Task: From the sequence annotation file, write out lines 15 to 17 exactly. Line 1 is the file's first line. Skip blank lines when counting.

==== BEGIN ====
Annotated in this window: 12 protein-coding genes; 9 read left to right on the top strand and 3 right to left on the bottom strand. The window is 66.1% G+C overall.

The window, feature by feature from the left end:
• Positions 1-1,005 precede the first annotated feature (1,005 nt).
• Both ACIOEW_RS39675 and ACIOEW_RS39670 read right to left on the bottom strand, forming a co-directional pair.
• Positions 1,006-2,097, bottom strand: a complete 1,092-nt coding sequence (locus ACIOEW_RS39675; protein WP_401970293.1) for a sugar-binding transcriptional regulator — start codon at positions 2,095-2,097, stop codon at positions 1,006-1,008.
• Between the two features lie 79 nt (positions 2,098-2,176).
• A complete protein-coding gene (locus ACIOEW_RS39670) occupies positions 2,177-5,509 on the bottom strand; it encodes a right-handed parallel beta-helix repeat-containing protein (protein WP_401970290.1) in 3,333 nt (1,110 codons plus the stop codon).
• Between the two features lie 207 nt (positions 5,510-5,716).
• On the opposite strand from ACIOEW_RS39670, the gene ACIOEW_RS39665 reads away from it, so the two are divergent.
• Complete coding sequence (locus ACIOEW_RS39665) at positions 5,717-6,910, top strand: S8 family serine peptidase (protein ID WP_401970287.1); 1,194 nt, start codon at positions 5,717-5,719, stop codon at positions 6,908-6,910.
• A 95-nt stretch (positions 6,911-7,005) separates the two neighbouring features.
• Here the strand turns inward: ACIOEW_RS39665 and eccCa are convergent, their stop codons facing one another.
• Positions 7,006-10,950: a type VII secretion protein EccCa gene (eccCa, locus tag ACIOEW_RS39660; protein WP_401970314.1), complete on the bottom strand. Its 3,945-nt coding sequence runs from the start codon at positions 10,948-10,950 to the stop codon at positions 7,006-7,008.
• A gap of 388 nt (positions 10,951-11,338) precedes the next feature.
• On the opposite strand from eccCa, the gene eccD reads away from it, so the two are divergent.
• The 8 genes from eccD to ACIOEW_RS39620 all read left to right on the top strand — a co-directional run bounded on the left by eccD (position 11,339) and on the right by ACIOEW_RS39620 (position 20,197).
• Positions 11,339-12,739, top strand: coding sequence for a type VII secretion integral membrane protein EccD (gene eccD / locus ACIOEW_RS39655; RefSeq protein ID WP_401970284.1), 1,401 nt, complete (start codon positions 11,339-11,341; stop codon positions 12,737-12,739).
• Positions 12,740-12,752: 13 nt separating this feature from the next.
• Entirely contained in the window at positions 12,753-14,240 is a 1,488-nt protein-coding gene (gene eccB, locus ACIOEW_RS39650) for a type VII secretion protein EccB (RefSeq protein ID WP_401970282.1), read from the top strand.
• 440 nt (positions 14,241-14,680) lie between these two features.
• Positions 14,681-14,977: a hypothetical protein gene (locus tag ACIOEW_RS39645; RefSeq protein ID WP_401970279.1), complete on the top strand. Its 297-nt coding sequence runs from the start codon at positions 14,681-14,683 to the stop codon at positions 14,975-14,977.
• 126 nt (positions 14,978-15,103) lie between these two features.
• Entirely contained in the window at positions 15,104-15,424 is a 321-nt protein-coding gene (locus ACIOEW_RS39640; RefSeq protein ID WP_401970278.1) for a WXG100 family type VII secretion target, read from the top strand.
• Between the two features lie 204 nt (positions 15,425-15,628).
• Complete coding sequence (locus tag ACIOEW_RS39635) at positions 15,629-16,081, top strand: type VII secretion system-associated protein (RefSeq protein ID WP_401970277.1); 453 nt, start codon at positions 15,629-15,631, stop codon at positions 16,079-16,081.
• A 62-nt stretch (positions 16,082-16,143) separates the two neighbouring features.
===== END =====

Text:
• On the opposite strand from eccCa, the gene eccD reads away from it, so the two are divergent.
• The 8 genes from eccD to ACIOEW_RS39620 all read left to right on the top strand — a co-directional run bounded on the left by eccD (position 11,339) and on the right by ACIOEW_RS39620 (position 20,197).
• Positions 11,339-12,739, top strand: coding sequence for a type VII secretion integral membrane protein EccD (gene eccD / locus ACIOEW_RS39655; RefSeq protein ID WP_401970284.1), 1,401 nt, complete (start codon positions 11,339-11,341; stop codon positions 12,737-12,739).